Choruss' Music Tax Plan: Bait-And-Switch
from the ah-the-fine-print dept
Now we're beginning to learn why.
While we discussed, in detail, why any such music tax is problematic, the details coming out make it clear that this is much worse than originally imagined. In fact, it's so bad that it can be described accurately as a bait-and-switch program designed to make people (1) pay lots of money (2) believing they're now free to file share and then find out that (3) file sharing systems will still be sued out of existence and (4) the users themselves, despite paying, will still be liable for massive lawsuits. It's basically a plan to give the record labels tons of money, handed over by universities (so users have no chance to opt-out) without actually changing anything.
After months of silence on what he was working on behind closed doors and in backrooms, Griffin recently gave a prepared speech supposedly revealing some "details" on the plan -- but as IP attorney Bennett Lincoff points out, what Griffin and Choruss are proposing is to pull the wool over universities and the public's eyes. The plan, as we originally pointed out, isn't a license: it's merely a covenant not to sue -- and that leads to all sorts of problems.
First, considering that the RIAA has been cutting back on lawsuits, that's not particularly meaningful. It'll still pushing for 3 strikes policies that will cut users off from the internet, even if they've paid up through Choruss. Furthermore, as was made clear in the speech, the RIAA won't stop trying to shut down file sharing systems. So, people who think this is a good idea because it will let them use The Pirate Bay or Limewire may discover after getting locked into this program that the lawsuits continue and those services keep getting shut down. Next, since it's just a covenant for the labels not to sue, rather than a license, it doesn't cover all of the other rightsholders, such as songwriters and the music publishers -- meaning that those who file share will still be wide open to lawsuits from those parties.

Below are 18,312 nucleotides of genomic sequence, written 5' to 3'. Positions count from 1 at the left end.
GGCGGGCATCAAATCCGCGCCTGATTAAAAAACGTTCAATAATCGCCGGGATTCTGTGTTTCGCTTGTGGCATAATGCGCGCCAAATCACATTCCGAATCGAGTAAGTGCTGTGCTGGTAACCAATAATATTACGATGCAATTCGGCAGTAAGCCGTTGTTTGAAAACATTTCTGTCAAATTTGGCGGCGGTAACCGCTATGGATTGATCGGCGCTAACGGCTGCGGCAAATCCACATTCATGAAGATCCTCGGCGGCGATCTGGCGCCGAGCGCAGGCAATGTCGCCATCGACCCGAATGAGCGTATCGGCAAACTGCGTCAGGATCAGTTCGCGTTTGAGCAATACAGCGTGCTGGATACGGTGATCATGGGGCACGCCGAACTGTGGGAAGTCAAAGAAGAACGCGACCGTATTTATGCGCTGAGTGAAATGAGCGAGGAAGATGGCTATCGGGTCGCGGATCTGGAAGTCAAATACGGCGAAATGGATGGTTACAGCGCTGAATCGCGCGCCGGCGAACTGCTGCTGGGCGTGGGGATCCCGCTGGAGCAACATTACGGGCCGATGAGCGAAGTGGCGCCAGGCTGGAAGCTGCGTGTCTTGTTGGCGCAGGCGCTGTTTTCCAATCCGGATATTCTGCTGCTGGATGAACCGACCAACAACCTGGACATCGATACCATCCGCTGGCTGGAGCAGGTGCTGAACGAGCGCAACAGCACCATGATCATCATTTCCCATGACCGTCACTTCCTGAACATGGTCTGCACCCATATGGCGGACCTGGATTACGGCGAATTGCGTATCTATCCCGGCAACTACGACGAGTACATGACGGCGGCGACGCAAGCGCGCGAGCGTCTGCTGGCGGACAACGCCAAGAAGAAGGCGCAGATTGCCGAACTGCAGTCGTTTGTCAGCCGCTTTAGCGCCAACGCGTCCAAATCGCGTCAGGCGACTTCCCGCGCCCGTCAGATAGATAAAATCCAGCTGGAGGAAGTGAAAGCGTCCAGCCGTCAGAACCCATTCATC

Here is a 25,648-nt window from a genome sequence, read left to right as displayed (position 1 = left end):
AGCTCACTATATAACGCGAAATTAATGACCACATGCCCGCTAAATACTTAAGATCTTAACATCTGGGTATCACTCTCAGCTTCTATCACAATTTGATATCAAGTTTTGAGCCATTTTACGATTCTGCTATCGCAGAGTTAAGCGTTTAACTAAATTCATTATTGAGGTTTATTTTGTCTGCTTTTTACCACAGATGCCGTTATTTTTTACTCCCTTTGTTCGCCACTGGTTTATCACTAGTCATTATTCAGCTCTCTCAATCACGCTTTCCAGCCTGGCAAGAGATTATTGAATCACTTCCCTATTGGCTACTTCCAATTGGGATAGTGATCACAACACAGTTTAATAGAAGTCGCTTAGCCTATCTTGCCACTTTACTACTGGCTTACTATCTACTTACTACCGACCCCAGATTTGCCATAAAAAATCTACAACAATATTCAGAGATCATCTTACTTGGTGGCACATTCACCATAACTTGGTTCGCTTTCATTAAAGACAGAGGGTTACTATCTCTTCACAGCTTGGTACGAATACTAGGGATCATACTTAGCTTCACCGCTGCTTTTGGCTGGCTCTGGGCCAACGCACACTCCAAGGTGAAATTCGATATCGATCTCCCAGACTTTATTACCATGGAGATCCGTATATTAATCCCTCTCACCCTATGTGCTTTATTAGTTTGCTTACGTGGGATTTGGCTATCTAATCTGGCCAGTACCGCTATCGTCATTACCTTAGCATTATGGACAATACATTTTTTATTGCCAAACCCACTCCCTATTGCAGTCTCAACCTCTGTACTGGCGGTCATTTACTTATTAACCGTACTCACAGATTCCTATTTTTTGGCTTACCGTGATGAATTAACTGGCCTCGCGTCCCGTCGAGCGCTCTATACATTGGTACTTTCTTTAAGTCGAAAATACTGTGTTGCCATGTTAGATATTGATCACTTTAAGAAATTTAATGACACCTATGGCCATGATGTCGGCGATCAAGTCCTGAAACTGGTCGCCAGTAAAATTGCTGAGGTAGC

This is quite a scheme that the record labels and Griffin may pull off:
- Convince universities to buy into the program with no input from students. Universities will buy into it because they think they're "helping" deal with the "problem" of file sharing... and to avoid Congress forcing them into such agreements
- Universities pass the cost on to students (of course), so students are forced to pay for this
- Record labels get a big chunk of money for no good reason
- New expensive bureaucracy (Choruss) gets set up to siphon more middleman cash away from musicians
- Record labels don't do anything different, since they already have started moving away from suing individuals (sorta)
- The public thinks that file sharing is now legal
- Record labels continue to sue and shut down favorite file sharing networks, leaving only crappy, limited and expensive "approved" systems
- Individuals who paid up start getting sued by other rightsholders not covered by this agreement and not getting any money from it
Now can you understand why Griffin and Warner Music aren't open to any real conversation and will slam anyone who actually offers to take part in a conversation? A real conversation might bring out these issues, and that's the last thing the record labels want. They want everyone to believe they're working to make file sharing legal, when all they're doing is constructing a massive wealth transfer from people to the labels providing almost no benefit to consumers at all.